An excellent word for a writer. It can be a lot of fun having one (or more) of your characters be sarcastic.
I used it in You May Kiss the Bride, when my hero, Gabriel Penhallow, is discussing travel plans with his strong-willed grandmother. Although on the surface they’re rather tetchy, there’s a quiet little subtext here which shows how they’ve moved beyond the cool formality which for many years has kept them all too detached from each other. My heroine, Livia, perceives this with joy.
Grandmama jumped again into the fray. “I suppose,” she said to Gabriel, “you wish to stay at the Swan.”
“As it’s the only other establishment in Wells where I’d even consider stabling the horses, yes.”
“The sheets are always damp.”
“And how would you know that? You’ve just said you exclusively patronize the Royal Hart.”
“It is the common report,” answered Grandmama coldly.
“Fine! You stay at the Royal Hart, and I’ll stay at the Swan.”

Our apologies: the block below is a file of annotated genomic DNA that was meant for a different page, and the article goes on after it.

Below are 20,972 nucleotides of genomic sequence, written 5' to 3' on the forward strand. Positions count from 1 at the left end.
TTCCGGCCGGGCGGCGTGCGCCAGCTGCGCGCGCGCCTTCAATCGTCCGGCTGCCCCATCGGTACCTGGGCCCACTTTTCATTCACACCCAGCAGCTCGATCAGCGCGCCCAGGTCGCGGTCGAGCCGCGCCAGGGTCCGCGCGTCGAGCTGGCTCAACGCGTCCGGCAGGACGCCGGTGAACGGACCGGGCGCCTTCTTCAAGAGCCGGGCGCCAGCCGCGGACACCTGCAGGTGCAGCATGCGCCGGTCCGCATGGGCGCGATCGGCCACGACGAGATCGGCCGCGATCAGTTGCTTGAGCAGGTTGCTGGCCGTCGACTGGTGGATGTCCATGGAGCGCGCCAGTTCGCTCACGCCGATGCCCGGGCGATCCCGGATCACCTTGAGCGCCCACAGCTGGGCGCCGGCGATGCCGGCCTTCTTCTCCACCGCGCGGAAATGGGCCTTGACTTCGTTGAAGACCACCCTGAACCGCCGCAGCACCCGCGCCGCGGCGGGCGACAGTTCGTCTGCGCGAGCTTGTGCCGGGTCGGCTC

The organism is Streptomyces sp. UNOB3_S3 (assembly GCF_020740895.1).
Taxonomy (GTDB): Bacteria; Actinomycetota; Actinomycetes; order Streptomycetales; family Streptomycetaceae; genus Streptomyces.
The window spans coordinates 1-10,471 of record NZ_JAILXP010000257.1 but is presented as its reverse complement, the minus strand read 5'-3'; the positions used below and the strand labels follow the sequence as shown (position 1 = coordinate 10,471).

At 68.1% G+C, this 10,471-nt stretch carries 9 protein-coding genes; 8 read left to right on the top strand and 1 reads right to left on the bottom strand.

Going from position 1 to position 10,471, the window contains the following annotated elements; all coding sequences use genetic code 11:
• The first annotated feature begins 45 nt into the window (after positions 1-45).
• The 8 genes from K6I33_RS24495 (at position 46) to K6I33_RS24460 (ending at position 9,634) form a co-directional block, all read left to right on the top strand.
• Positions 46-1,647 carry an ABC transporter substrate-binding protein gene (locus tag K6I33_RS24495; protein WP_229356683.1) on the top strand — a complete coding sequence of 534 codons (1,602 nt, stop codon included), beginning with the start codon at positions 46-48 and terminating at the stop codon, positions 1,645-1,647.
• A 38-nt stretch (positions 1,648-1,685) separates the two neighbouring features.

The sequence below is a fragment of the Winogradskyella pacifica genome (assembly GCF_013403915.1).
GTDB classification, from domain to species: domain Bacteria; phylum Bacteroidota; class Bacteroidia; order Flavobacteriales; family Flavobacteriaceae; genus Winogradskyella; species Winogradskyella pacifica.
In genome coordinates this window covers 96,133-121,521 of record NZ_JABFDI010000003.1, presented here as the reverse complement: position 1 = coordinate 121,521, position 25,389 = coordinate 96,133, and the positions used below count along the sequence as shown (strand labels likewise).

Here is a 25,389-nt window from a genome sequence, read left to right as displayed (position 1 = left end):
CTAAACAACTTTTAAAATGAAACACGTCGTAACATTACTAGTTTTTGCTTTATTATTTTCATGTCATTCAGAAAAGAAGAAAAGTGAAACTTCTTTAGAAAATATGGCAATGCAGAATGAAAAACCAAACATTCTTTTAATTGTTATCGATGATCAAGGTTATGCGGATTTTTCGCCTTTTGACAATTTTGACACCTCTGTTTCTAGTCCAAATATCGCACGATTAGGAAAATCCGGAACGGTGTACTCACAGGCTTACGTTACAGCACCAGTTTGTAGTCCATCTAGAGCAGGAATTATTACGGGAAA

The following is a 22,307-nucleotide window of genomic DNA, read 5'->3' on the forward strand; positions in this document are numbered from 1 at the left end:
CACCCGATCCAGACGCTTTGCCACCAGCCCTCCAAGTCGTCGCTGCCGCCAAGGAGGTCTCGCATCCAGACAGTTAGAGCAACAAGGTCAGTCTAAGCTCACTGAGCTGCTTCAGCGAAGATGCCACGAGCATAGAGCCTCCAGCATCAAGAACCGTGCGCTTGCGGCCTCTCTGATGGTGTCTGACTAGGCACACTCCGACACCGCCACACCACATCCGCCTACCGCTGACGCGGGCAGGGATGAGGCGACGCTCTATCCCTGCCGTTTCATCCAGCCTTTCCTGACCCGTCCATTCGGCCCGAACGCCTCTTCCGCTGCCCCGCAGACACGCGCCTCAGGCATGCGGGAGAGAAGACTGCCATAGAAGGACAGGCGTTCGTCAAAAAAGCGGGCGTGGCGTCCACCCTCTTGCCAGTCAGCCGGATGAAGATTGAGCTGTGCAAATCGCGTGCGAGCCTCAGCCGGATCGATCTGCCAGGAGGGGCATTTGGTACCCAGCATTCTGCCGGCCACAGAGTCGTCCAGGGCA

“Don’t be absurd.”
“It’s not absurd. It seems to me an eminently practical plan.”
“Need I remind you that we travel under your protection?” Grandmama smiled triumphantly, and it was to be seen that she had clinched the argument, for Gabriel glared but added:
“Don’t blame me when we all emerge from the Hart infested with fleas.”
“We shan’t,” she answered, with maddening serenity. “I won’t allow it. Dear me, you’re quite peevish today! Go and ride your horse until your temper cools. That’s what Richard always did. Not that he was ever as snappish as you are.”
“It grieves me to inform you that it’s raining today. Again.”
“Have you no other occupation? Surely you have something better to do than badger a helpless old woman.”
He visibly ground his teeth, his eyes flashing even more magnificently. “Yes,” he said with heavy sarcasm, “extremely helpless.”
There was, Livia mused, something vivifying about a good brangle. Grandmama had a nice healthy flush of color in her cheeks. And Gabriel looked so handsome that she wished she could go over and take hold of him in a brazen way and kiss him for a good long time.
This snippet appears in Chapter 12, but if you like, you can read all of Chapter 1 here.